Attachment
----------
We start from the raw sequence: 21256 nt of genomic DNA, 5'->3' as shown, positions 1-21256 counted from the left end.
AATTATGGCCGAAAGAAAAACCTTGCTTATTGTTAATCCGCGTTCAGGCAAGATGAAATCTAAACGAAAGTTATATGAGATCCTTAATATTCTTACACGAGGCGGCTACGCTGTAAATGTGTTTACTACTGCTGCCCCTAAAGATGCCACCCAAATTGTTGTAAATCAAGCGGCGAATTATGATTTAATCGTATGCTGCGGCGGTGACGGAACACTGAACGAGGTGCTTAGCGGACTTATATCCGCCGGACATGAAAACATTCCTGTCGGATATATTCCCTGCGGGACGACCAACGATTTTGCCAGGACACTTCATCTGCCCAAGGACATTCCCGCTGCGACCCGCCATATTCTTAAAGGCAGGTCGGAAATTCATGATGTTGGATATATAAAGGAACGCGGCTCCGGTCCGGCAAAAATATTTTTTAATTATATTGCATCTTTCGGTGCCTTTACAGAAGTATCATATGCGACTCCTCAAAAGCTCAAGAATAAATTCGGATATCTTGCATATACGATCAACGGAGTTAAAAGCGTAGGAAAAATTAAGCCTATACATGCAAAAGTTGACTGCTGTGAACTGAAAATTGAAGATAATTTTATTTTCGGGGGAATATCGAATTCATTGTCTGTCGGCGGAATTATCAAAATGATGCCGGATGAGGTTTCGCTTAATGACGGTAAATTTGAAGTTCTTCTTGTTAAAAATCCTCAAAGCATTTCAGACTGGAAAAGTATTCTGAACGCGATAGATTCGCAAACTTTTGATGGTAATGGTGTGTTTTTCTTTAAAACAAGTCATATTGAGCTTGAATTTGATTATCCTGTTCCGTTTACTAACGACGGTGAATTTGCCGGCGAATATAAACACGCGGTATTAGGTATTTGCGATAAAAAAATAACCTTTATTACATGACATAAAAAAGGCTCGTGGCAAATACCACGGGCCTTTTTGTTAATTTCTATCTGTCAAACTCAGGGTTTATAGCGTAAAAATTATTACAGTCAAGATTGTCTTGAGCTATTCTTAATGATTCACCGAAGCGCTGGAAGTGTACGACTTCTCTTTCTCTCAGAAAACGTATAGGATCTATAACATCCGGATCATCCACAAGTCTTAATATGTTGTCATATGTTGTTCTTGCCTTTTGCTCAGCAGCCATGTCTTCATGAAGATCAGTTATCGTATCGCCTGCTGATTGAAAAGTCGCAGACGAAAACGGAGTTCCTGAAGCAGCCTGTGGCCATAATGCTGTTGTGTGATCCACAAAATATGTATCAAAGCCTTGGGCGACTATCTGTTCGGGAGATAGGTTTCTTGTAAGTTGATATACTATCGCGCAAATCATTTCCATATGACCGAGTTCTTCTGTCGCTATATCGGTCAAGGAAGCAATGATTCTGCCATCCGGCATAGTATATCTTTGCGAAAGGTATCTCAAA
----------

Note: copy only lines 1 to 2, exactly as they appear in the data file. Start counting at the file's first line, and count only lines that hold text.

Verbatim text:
We start from the raw sequence: 21256 nt of genomic DNA, 5'->3' as shown, positions 1-21256 counted from the left end.
AATTATGGCCGAAAGAAAAACCTTGCTTATTGTTAATCCGCGTTCAGGCAAGATGAAATCTAAACGAAAGTTATATGAGATCCTTAATATTCTTACACGAGGCGGCTACGCTGTAAATGTGTTTACTACTGCTGCCCCTAAAGATGCCACCCAAATTGTTGTAAATCAAGCGGCGAATTATGATTTAATCGTATGCTGCGGCGGTGACGGAACACTGAACGAGGTGCTTAGCGGACTTATATCCGCCGGACATGAAAACATTCCTGTCGGATATATTCCCTGCGGGACGACCAACGATTTTGCCAGGACACTTCATCTGCCCAAGGACATTCCCGCTGCGACCCGCCATATTCTTAAAGGCAGGTCGGAAATTCATGATGTTGGATATATAAAGGAACGCGGCTCCGGTCCGGCAAAAATATTTTTTAATTATATTGCATCTTTCGGTGCCTTTACAGAAGTATCATATGCGACTCCTCAAAAGCTCAAGAATAAATTCGGATATCTTGCATATACGATCAACGGAGTTAAAAGCGTAGGAAAAATTAAGCCTATACATGCAAAAGTTGACTGCTGTGAACTGAAAATTGAAGATAATTTTATTTTCGGGGGAATATCGAATTCATTGTCTGTCGGCGGAATTATCAAAATGATGCCGGATGAGGTTTCGCTTAATGACGGTAAATTTGAAGTTCTTCTTGTTAAAAATCCTCAAAGCATTTCAGACTGGAAAAGTATTCTGAACGCGATAGATTCGCAAACTTTTGATGGTAATGGTGTGTTTTTCTTTAAAACAAGTCATATTGAGCTTGAATTTGATTATCCTGTTCCGTTTACTAACGACGGTGAATTTGCCGGCGAATATAAACACGCGGTATTAGGTATTTGCGATAAAAAAATAACCTTTATTACATGACATAAAAAAGGCTCGTGGCAAATACCACGGGCCTTTTTGTTAATTTCTATCTGTCAAACTCAGGGTTTATAGCGTAAAAATTATTACAGTCAAGATTGTCTTGAGCTATTCTTAATGATTCACCGAAGCGCTGGAAGTGTACGACTTCTCTTTCTCTCAGAAAACGTATAGGATCTATAACATCCGGATCATCCACAAGTCTTAATATGTTGTCATATGTTGTTCTTGCCTTTTGCTCAGCAGCCATGTCTTCATGAAGATCAGTTATCGTATCGCCTGCTGATTGAAAAGTCGCAGACGAAAACGGAGTTCCTGAAGCAGCCTGTGGCCATAATGCTGTTGTGTGATCCACAAAATATGTATCAAAGCCTTGGGCGACTATCTGTTCGGGAGATAGGTTTCTTGTAAGTTGATATACTATCGCGCAAATCATTTCCATATGACCGAGTTCTTCTGTCGCTATATCGGTCAAGGAAGCAATGATTCTGCCATCCGGCATAGTATATCTTTGCGAAAGGTATCTCAAA